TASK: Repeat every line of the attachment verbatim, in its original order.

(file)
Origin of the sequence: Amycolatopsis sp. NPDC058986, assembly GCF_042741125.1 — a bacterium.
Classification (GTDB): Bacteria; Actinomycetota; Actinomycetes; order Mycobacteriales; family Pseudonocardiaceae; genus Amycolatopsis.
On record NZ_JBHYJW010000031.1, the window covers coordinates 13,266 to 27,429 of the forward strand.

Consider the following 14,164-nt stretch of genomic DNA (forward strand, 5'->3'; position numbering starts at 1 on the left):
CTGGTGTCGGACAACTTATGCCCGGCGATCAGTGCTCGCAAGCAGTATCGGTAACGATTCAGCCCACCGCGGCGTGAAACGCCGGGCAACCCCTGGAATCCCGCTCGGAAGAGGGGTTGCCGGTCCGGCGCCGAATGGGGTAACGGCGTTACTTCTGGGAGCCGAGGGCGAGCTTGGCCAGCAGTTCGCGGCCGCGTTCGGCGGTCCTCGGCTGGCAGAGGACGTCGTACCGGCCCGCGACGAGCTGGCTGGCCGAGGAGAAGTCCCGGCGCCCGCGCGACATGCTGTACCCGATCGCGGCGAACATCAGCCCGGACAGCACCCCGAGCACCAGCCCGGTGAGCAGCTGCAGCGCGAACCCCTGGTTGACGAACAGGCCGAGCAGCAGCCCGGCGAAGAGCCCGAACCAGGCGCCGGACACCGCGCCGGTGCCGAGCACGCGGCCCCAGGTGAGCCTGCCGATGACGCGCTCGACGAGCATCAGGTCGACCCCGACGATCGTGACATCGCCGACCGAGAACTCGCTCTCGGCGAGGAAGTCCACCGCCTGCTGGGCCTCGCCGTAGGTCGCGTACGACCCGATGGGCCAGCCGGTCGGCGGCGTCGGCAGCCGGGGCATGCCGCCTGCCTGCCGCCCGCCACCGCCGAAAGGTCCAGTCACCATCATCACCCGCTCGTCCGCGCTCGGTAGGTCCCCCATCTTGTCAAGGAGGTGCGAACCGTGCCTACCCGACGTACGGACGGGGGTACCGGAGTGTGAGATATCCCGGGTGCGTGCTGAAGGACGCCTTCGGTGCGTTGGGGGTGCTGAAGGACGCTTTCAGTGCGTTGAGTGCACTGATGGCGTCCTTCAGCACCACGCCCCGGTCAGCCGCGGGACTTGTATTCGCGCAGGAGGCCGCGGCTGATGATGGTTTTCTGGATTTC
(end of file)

Origin of the sequence: Amycolatopsis sp. NPDC058986, assembly GCF_042741125.1 — a bacterium.
Classification (GTDB): Bacteria; Actinomycetota; Actinomycetes; order Mycobacteriales; family Pseudonocardiaceae; genus Amycolatopsis.
On record NZ_JBHYJW010000031.1, the window covers coordinates 13,266 to 27,429 of the forward strand.

Consider the following 14,164-nt stretch of genomic DNA (forward strand, 5'->3'; position numbering starts at 1 on the left):
CTGGTGTCGGACAACTTATGCCCGGCGATCAGTGCTCGCAAGCAGTATCGGTAACGATTCAGCCCACCGCGGCGTGAAACGCCGGGCAACCCCTGGAATCCCGCTCGGAAGAGGGGTTGCCGGTCCGGCGCCGAATGGGGTAACGGCGTTACTTCTGGGAGCCGAGGGCGAGCTTGGCCAGCAGTTCGCGGCCGCGTTCGGCGGTCCTCGGCTGGCAGAGGACGTCGTACCGGCCCGCGACGAGCTGGCTGGCCGAGGAGAAGTCCCGGCGCCCGCGCGACATGCTGTACCCGATCGCGGCGAACATCAGCCCGGACAGCACCCCGAGCACCAGCCCGGTGAGCAGCTGCAGCGCGAACCCCTGGTTGACGAACAGGCCGAGCAGCAGCCCGGCGAAGAGCCCGAACCAGGCGCCGGACACCGCGCCGGTGCCGAGCACGCGGCCCCAGGTGAGCCTGCCGATGACGCGCTCGACGAGCATCAGGTCGACCCCGACGATCGTGACATCGCCGACCGAGAACTCGCTCTCGGCGAGGAAGTCCACCGCCTGCTGGGCCTCGCCGTAGGTCGCGTACGACCCGATGGGCCAGCCGGTCGGCGGCGTCGGCAGCCGGGGCATGCCGCCTGCCTGCCGCCCGCCACCGCCGAAAGGTCCAGTCACCATCATCACCCGCTCGTCCGCGCTCGGTAGGTCCCCCATCTTGTCAAGGAGGTGCGAACCGTGCCTACCCGACGTACGGACGGGGGTACCGGAGTGTGAGATATCCCGGGTGCGTGCTGAAGGACGCCTTCGGTGCGTTGGGGGTGCTGAAGGACGCTTTCAGTGCGTTGAGTGCACTGATGGCGTCCTTCAGCACCACGCCCCGGTCAGCCGCGGGACTTGTATTCGCGCAGGAGGCCGCGGCTGATGATGGTTTTCTGGATTTC